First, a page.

Share Your Favorite Shakespeare

by compound complex 19 Replies latest jw friends

  • compound complex
    compound complex

    GIVE ME MY ROMEO; and, when he shall die,
    Take him and cut him out in little stars,
    And he will make the face of heaven so fine
    That all the world will be in love with night
    And pay no worship to the garish sun.

    -- Romeo and Juliet 3 ii

  • Fisherman

    For who would bear the whips and scorns of time,
    Th' oppressor's wrong, the proud man's contumely,
    The pangs of despised love, the law’s delay,
    The insolence of office, and the spurns
    That patient merit of the unworthy takes,
    When he himself might his quietus make
    With a bare bodkin? Who would fardels bear,
    To grunt and sweat under a weary life,

  • compound complex
    compound complex

    Hamlet 3 i

    Thanks, Fisherman!

  • Mephis
  • Esse quam videri
    Esse quam videri

    “And this our life, exempt from public haunt, finds tongues in trees, books in the running brooks, sermons in stones, and good in everything. I would not change it. As You Like It

  • xelder
  • sparky1

    "-Tomorrow, and tomorrow, and tomorrow,

    Creeps in this petty pace from day to day,

    To the last syllable of recorded time;

    And all our yesterdays have lighted fools

    The way to dusty death. Out, out, brief candle!

    Life's but a walking shadow, a poor player

    That struts and frets his hour upon the stage

    And then is heard no more. It is a tale

    Told by an idiot, full of sound an fury

    Signifying nothing." - Macbeth Act 5 scene 5

  • sparky1

    "Therein the patient

    Must minister to himself."

  • Fisherman

    I am a Jew. Hath not a Jew eyes? Hath not a Jew hands,
    organs, dimensions, senses, affections, passions; fed with the same
    food, hurt with the same weapons, subject to the same diseases,
    heal'd by the same means, warm'd and cool'd by the same winter
    and summer, as a Christian is? If you prick us, do we not bleed? If
    you tickle us, do we not laugh? If you poison us, do we not die?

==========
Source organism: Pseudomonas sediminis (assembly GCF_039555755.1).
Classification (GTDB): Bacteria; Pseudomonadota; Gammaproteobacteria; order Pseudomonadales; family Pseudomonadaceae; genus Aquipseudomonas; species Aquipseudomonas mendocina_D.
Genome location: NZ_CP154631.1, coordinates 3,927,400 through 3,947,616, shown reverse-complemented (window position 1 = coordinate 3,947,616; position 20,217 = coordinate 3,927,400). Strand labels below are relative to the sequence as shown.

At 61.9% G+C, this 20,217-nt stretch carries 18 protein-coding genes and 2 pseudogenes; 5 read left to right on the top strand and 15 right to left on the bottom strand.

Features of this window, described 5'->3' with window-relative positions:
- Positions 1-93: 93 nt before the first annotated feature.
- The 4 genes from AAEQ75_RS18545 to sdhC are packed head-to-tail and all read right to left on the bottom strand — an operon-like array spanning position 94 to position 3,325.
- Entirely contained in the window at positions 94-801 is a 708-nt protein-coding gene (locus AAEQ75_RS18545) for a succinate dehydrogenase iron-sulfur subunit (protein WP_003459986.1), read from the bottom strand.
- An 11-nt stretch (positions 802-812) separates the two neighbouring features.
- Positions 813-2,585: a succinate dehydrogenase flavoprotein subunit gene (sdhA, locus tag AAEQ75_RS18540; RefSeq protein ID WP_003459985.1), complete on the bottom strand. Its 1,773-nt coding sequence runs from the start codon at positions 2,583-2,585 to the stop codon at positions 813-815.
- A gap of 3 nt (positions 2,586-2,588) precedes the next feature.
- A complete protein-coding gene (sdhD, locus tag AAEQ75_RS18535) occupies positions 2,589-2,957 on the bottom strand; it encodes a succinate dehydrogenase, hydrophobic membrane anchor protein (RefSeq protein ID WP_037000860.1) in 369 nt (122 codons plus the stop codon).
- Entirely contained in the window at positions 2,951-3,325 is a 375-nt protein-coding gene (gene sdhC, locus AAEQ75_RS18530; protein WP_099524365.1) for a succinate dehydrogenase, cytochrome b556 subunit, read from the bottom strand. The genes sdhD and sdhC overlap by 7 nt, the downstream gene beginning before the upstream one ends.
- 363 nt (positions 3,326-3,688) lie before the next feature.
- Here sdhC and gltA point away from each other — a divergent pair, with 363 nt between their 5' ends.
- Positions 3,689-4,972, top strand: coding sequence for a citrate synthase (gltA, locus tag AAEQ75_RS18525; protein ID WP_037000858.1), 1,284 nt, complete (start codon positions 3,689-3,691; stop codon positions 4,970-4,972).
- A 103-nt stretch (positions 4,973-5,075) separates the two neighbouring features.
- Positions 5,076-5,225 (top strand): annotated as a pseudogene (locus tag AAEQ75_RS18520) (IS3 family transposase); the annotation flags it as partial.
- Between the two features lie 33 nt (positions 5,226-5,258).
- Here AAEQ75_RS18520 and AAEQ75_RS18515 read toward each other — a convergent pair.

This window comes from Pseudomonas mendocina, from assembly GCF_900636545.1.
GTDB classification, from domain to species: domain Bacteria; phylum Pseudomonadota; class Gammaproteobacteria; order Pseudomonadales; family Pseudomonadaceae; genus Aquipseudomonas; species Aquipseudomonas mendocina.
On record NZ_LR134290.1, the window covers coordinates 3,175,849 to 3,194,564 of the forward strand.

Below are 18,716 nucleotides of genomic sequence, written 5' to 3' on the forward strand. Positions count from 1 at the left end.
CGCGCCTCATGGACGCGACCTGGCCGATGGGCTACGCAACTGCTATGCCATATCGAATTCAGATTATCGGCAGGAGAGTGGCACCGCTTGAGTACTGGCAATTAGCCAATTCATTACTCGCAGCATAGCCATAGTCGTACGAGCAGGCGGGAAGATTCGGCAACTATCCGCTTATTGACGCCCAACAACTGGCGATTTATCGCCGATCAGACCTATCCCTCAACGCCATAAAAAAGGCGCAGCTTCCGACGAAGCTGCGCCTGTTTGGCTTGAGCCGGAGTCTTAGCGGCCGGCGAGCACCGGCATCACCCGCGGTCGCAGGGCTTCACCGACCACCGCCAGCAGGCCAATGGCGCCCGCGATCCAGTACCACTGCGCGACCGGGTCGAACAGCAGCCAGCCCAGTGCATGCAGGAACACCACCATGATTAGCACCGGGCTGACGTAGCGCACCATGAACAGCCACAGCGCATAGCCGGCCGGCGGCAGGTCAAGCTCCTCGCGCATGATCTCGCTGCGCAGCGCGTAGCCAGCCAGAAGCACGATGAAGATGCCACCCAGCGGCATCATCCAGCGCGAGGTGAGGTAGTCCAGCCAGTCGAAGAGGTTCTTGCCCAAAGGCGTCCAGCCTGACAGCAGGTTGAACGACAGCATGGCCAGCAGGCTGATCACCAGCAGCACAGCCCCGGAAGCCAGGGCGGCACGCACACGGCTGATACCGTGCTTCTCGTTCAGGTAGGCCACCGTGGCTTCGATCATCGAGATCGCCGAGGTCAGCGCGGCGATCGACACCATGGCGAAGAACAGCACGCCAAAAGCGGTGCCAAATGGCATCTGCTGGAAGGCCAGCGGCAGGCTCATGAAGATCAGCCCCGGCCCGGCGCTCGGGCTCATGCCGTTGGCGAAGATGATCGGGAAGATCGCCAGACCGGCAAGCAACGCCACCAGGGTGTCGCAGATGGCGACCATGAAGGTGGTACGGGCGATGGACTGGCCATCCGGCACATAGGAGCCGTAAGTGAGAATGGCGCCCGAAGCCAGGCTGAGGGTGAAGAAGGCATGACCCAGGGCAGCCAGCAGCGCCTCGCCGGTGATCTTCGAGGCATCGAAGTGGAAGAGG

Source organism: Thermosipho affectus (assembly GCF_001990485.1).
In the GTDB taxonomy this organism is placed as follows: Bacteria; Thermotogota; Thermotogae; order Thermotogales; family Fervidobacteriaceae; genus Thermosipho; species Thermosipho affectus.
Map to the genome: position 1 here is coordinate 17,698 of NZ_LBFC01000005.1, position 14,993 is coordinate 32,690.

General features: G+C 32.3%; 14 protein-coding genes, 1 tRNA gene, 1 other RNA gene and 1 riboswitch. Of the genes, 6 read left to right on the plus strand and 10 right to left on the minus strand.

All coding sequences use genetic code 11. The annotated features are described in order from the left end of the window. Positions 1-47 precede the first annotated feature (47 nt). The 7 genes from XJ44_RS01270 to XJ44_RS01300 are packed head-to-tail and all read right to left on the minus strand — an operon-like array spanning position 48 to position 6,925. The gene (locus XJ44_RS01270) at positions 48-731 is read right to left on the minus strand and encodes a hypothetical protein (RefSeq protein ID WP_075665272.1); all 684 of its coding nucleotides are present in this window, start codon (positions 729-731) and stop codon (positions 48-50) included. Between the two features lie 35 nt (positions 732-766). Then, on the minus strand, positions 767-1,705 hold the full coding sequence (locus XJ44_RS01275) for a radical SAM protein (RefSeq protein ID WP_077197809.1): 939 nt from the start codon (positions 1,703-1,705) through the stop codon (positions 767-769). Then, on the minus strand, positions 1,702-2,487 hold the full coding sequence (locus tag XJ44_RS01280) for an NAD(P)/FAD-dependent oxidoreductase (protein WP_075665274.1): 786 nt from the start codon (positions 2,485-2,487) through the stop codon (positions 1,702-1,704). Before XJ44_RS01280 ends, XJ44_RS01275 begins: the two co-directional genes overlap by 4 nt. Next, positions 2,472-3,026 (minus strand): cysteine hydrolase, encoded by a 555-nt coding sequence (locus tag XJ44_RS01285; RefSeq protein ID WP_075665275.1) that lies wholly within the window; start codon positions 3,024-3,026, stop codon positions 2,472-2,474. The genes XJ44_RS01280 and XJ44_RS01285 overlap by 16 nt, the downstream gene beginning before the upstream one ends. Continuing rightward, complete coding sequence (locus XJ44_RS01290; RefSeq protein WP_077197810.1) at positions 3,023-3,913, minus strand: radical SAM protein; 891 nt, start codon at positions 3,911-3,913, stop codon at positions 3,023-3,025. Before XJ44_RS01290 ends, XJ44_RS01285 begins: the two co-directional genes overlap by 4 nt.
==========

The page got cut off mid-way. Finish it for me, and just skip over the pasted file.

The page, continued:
And if you wrong us, do we not revenge? If we are like you in the
    rest, we will resemble you in that.

  • Wasanelder Once
    Wasanelder Once

    SONNET 121

    'Tis better to be vile, than vile esteemed,
    When not to be, receives reproach of being,
    And the just pleasure lost which is so deemed
    Not by our feeling, but by others' seeing:
    For why should others' false adulterate eyes
    Give salutation to my sportive blood?
    Or on my frailties why are frailer spies,
    Which in their wills count bad what I think good?
    No; -- I am that I am, and they that level
    At my abuses reckon up their own:
    I may be straight, though they themselves be bevel;
    By their rank thoughts my deeds must not be shown;
    Unless this general evil they maintain,
    All men are bad, and in their badness reign.

    Modern version below video.


    It’s better to be vile than to have people think you’re vile, especially when they accuse you of being vile and you’re really not, and then you don’t even get to enjoy doing the thing that people say is vile but that you don’t think is. For why should people who are corrupt themselves get to wink knowingly at my lustful inclinations? And why should people who are even weaker than I pry into my weaknesses, deciding that what I think is good is bad? No, I am what I am, and the people who accuse me are only revealing their own corruptions. Maybe I’m straight, and they’re the ones who are crooked; you can’t measure my actions by their foul thoughts, unless they’re willing to believe that all men are bad and thrive in their badness.

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